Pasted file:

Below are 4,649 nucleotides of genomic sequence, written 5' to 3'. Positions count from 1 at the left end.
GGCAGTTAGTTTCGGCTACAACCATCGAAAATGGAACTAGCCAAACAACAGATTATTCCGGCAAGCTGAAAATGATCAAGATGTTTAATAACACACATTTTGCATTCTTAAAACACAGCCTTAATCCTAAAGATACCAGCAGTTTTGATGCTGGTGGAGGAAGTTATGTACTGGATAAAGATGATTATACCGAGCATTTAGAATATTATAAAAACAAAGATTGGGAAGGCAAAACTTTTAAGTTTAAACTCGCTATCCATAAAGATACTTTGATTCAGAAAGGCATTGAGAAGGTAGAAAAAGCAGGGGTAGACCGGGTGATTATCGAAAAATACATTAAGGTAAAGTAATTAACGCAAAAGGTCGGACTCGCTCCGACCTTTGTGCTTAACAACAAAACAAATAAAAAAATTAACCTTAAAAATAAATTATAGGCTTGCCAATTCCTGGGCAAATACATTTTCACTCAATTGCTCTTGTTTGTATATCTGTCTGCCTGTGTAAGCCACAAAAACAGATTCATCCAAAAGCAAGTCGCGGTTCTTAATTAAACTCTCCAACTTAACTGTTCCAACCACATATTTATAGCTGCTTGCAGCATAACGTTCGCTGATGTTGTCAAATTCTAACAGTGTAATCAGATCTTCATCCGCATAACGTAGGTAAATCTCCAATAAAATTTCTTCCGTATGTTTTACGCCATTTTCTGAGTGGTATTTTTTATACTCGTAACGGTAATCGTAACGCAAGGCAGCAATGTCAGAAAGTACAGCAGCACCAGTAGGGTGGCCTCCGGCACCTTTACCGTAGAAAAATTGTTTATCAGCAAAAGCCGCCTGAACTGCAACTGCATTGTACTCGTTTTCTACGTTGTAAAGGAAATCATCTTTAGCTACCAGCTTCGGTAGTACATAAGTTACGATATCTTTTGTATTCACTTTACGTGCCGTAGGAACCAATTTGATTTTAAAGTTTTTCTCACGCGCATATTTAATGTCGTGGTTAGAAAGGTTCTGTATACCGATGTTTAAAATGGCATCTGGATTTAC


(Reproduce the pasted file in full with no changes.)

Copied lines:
Below are 4,649 nucleotides of genomic sequence, written 5' to 3'. Positions count from 1 at the left end.
GGCAGTTAGTTTCGGCTACAACCATCGAAAATGGAACTAGCCAAACAACAGATTATTCCGGCAAGCTGAAAATGATCAAGATGTTTAATAACACACATTTTGCATTCTTAAAACACAGCCTTAATCCTAAAGATACCAGCAGTTTTGATGCTGGTGGAGGAAGTTATGTACTGGATAAAGATGATTATACCGAGCATTTAGAATATTATAAAAACAAAGATTGGGAAGGCAAAACTTTTAAGTTTAAACTCGCTATCCATAAAGATACTTTGATTCAGAAAGGCATTGAGAAGGTAGAAAAAGCAGGGGTAGACCGGGTGATTATCGAAAAATACATTAAGGTAAAGTAATTAACGCAAAAGGTCGGACTCGCTCCGACCTTTGTGCTTAACAACAAAACAAATAAAAAAATTAACCTTAAAAATAAATTATAGGCTTGCCAATTCCTGGGCAAATACATTTTCACTCAATTGCTCTTGTTTGTATATCTGTCTGCCTGTGTAAGCCACAAAAACAGATTCATCCAAAAGCAAGTCGCGGTTCTTAATTAAACTCTCCAACTTAACTGTTCCAACCACATATTTATAGCTGCTTGCAGCATAACGTTCGCTGATGTTGTCAAATTCTAACAGTGTAATCAGATCTTCATCCGCATAACGTAGGTAAATCTCCAATAAAATTTCTTCCGTATGTTTTACGCCATTTTCTGAGTGGTATTTTTTATACTCGTAACGGTAATCGTAACGCAAGGCAGCAATGTCAGAAAGTACAGCAGCACCAGTAGGGTGGCCTCCGGCACCTTTACCGTAGAAAAATTGTTTATCAGCAAAAGCCGCCTGAACTGCAACTGCATTGTACTCGTTTTCTACGTTGTAAAGGAAATCATCTTTAGCTACCAGCTTCGGTAGTACATAAGTTACGATATCTTTTGTATTCACTTTACGTGCCGTAGGAACCAATTTGATTTTAAAGTTTTTCTCACGCGCATATTTAATGTCGTGGTTAGAAAGGTTCTGTATACCGATGTTTAAAATGGCATCTGGATTTAC